Word of the Day – Sot

By November 30, 2017Word of the Day

Sot (noun)

sot

A habitual drunkard.

Late Old English sott ‘foolish person’, from medieval Latin sottus, reinforced by Old French sot ‘foolish’. The current sense of the noun dates from the late 16th century.

Example sentences

“She’s nothing but a gin-soaked old sot.”

Word of the Day – Procellous

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Procellous (adj) (rare)

pro-sell-us

Stormy, turbulent.

Early 17th century; earliest use found in Thomas Goffe (?1591–1629), playwright and Church of England clergyman. From French † procelleux from classical Latin procellōsus stormy from procella + -ōsus.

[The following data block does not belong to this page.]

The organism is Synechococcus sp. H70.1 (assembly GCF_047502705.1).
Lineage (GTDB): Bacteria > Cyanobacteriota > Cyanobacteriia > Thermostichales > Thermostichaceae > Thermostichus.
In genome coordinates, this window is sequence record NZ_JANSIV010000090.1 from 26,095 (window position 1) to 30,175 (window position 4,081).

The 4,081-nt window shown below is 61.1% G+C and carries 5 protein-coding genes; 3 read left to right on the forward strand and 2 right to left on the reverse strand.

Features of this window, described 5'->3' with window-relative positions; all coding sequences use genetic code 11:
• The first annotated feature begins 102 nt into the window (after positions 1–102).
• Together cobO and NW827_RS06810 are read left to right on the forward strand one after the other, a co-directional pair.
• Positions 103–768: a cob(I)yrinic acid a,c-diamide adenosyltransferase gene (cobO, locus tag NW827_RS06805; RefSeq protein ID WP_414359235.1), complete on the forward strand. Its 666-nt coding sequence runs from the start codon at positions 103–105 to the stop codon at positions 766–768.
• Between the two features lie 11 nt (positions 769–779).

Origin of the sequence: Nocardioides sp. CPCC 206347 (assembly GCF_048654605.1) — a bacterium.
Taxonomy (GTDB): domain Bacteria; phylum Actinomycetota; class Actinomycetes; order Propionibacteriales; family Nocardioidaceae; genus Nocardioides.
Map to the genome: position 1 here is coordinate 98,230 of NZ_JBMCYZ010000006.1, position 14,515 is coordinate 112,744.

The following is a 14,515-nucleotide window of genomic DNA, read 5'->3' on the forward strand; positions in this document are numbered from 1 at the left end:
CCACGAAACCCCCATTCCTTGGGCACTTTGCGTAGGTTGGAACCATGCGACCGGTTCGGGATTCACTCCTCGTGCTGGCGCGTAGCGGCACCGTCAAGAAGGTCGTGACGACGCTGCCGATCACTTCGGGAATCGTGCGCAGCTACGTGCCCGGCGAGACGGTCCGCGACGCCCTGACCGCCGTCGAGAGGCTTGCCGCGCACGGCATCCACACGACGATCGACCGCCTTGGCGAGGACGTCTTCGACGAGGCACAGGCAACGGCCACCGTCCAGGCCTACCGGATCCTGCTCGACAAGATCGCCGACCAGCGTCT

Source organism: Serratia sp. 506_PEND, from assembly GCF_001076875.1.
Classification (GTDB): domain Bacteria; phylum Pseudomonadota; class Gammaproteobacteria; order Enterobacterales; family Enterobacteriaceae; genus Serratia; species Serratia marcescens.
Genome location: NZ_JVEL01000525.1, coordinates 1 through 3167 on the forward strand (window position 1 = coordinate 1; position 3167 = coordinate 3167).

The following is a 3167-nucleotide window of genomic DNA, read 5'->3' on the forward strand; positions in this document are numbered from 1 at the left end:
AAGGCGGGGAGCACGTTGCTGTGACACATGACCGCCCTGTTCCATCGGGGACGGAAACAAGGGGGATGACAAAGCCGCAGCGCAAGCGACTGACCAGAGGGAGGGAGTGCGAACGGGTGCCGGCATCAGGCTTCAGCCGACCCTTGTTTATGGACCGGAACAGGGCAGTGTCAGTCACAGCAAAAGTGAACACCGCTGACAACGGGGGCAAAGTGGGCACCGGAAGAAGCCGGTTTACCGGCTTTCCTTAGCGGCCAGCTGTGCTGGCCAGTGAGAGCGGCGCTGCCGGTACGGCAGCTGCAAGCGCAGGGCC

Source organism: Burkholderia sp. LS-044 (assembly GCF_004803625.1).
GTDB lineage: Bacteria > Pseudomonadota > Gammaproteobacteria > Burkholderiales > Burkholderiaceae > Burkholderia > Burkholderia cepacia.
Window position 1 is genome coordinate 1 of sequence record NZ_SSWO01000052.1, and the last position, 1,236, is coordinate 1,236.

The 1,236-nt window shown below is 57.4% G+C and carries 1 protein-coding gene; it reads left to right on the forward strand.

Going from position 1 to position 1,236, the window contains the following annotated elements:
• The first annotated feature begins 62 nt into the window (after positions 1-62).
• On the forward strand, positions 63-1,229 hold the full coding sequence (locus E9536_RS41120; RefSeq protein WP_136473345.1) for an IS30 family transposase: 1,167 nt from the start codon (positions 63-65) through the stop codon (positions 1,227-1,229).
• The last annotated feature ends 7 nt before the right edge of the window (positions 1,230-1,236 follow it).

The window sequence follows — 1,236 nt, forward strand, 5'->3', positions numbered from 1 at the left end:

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Word of the Day – Antinomy

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Antinomy (noun)

an-tin-o-mee

A contradiction between two beliefs or conclusions that are in themselves reasonable; a paradox.

Late 16th century (in the sense ‘a conflict between two laws’): from Latin antinomia, from Greek, from anti ‘against’ + nomos ‘law’.

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